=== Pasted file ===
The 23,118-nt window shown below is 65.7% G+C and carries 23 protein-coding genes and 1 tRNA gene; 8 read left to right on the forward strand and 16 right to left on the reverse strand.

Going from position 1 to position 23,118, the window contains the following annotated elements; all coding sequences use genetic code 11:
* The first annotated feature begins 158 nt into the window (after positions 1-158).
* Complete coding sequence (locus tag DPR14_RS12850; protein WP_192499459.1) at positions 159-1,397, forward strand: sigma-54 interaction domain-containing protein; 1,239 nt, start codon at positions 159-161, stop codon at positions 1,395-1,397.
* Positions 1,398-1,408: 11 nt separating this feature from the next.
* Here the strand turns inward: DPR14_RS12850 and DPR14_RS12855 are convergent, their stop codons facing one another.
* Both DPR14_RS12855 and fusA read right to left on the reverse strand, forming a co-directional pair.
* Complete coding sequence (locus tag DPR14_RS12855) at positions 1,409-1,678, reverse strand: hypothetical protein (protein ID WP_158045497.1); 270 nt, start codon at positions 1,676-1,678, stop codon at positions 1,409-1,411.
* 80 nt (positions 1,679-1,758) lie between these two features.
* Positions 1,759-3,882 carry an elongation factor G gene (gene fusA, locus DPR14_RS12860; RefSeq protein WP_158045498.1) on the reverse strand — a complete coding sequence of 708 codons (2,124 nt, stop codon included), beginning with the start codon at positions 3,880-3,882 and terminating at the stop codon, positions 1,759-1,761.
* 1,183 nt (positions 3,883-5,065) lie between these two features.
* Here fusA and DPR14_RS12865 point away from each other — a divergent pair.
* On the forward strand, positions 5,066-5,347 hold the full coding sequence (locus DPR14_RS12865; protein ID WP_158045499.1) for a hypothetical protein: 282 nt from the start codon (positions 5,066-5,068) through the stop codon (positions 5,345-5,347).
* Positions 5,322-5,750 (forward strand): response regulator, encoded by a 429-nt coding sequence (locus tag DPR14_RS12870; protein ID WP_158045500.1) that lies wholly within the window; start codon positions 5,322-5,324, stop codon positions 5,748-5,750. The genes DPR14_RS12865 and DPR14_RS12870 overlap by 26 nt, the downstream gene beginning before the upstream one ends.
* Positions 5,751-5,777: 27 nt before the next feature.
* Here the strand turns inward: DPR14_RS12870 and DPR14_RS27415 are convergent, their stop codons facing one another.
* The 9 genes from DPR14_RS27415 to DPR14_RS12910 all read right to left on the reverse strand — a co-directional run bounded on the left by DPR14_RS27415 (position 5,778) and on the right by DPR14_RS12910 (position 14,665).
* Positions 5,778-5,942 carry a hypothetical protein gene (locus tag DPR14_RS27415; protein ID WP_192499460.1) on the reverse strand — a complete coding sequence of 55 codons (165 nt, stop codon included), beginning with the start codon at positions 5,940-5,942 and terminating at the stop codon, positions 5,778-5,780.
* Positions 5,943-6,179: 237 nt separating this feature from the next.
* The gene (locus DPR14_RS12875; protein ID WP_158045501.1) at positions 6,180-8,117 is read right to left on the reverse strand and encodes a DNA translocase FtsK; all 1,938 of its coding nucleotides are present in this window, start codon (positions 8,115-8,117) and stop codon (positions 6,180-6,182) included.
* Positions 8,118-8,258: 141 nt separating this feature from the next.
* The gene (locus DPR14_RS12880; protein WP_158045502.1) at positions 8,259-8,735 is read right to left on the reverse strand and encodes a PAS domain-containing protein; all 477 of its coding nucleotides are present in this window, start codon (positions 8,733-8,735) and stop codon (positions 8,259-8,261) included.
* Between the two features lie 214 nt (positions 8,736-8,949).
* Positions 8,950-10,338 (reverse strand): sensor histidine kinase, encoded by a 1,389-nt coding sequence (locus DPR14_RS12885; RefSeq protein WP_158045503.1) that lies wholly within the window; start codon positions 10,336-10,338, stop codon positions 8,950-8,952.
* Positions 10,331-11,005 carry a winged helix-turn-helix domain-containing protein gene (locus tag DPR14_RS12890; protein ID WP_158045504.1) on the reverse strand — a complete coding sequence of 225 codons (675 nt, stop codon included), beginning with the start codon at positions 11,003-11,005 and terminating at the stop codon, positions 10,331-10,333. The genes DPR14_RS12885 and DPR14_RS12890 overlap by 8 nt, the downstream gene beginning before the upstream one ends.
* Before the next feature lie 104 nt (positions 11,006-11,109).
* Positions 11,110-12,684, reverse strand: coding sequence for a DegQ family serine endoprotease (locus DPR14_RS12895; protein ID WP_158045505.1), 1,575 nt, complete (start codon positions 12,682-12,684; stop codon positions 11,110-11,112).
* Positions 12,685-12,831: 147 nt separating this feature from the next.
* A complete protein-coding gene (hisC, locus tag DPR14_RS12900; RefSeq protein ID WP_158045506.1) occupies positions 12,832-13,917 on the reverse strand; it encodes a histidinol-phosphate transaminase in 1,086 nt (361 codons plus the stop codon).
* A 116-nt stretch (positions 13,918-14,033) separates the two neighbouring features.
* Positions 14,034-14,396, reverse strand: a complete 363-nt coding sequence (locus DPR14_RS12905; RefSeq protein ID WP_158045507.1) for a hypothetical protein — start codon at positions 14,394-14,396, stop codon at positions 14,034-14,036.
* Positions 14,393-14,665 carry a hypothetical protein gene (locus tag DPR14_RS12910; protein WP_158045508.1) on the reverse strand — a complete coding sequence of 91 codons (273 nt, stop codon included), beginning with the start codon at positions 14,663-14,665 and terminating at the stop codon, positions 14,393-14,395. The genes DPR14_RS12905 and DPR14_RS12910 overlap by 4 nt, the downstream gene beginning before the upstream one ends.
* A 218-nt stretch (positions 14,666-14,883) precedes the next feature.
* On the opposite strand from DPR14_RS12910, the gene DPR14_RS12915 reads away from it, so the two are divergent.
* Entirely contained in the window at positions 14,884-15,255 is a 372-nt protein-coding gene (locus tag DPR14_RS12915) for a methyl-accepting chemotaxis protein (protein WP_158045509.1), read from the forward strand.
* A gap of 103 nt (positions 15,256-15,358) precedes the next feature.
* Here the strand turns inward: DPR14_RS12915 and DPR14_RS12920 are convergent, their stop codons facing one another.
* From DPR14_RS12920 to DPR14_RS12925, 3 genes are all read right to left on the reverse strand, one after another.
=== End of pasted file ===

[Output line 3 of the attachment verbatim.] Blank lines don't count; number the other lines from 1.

* The first annotated feature begins 158 nt into the window (after positions 1-158).